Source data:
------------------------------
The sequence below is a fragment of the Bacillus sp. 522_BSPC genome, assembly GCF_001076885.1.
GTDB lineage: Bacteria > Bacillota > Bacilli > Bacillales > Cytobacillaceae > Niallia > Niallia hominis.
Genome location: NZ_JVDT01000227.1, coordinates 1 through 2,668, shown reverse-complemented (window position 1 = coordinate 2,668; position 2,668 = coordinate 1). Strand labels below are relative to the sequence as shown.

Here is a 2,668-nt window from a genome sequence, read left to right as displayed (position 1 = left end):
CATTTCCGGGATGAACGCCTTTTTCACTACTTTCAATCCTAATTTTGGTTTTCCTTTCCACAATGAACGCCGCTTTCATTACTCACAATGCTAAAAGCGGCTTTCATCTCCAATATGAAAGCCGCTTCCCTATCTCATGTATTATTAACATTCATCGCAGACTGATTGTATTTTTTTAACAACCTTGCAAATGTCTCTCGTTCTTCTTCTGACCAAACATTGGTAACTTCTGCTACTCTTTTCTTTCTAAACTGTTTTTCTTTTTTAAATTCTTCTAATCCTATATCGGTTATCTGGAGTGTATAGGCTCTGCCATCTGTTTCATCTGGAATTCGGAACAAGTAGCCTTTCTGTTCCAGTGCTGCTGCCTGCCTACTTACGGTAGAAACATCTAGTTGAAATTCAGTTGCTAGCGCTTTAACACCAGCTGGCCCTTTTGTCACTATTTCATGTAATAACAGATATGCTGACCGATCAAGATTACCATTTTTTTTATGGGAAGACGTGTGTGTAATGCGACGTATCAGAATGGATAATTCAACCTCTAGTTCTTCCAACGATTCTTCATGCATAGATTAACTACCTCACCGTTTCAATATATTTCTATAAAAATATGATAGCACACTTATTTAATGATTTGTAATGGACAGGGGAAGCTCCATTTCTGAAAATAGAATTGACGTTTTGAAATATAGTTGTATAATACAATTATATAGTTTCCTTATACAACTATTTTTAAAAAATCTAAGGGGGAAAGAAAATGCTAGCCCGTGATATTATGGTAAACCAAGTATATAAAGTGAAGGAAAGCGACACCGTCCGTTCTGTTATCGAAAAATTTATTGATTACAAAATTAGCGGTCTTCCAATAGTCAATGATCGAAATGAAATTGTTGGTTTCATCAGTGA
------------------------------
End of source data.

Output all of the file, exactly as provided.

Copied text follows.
The sequence below is a fragment of the Bacillus sp. 522_BSPC genome, assembly GCF_001076885.1.
GTDB lineage: Bacteria > Bacillota > Bacilli > Bacillales > Cytobacillaceae > Niallia > Niallia hominis.
Genome location: NZ_JVDT01000227.1, coordinates 1 through 2,668, shown reverse-complemented (window position 1 = coordinate 2,668; position 2,668 = coordinate 1). Strand labels below are relative to the sequence as shown.

Here is a 2,668-nt window from a genome sequence, read left to right as displayed (position 1 = left end):
CATTTCCGGGATGAACGCCTTTTTCACTACTTTCAATCCTAATTTTGGTTTTCCTTTCCACAATGAACGCCGCTTTCATTACTCACAATGCTAAAAGCGGCTTTCATCTCCAATATGAAAGCCGCTTCCCTATCTCATGTATTATTAACATTCATCGCAGACTGATTGTATTTTTTTAACAACCTTGCAAATGTCTCTCGTTCTTCTTCTGACCAAACATTGGTAACTTCTGCTACTCTTTTCTTTCTAAACTGTTTTTCTTTTTTAAATTCTTCTAATCCTATATCGGTTATCTGGAGTGTATAGGCTCTGCCATCTGTTTCATCTGGAATTCGGAACAAGTAGCCTTTCTGTTCCAGTGCTGCTGCCTGCCTACTTACGGTAGAAACATCTAGTTGAAATTCAGTTGCTAGCGCTTTAACACCAGCTGGCCCTTTTGTCACTATTTCATGTAATAACAGATATGCTGACCGATCAAGATTACCATTTTTTTTATGGGAAGACGTGTGTGTAATGCGACGTATCAGAATGGATAATTCAACCTCTAGTTCTTCCAACGATTCTTCATGCATAGATTAACTACCTCACCGTTTCAATATATTTCTATAAAAATATGATAGCACACTTATTTAATGATTTGTAATGGACAGGGGAAGCTCCATTTCTGAAAATAGAATTGACGTTTTGAAATATAGTTGTATAATACAATTATATAGTTTCCTTATACAACTATTTTTAAAAAATCTAAGGGGGAAAGAAAATGCTAGCCCGTGATATTATGGTAAACCAAGTATATAAAGTGAAGGAAAGCGACACCGTCCGTTCTGTTATCGAAAAATTTATTGATTACAAAATTAGCGGTCTTCCAATAGTCAATGATCGAAATGAAATTGTTGGTTTCATCAGTGA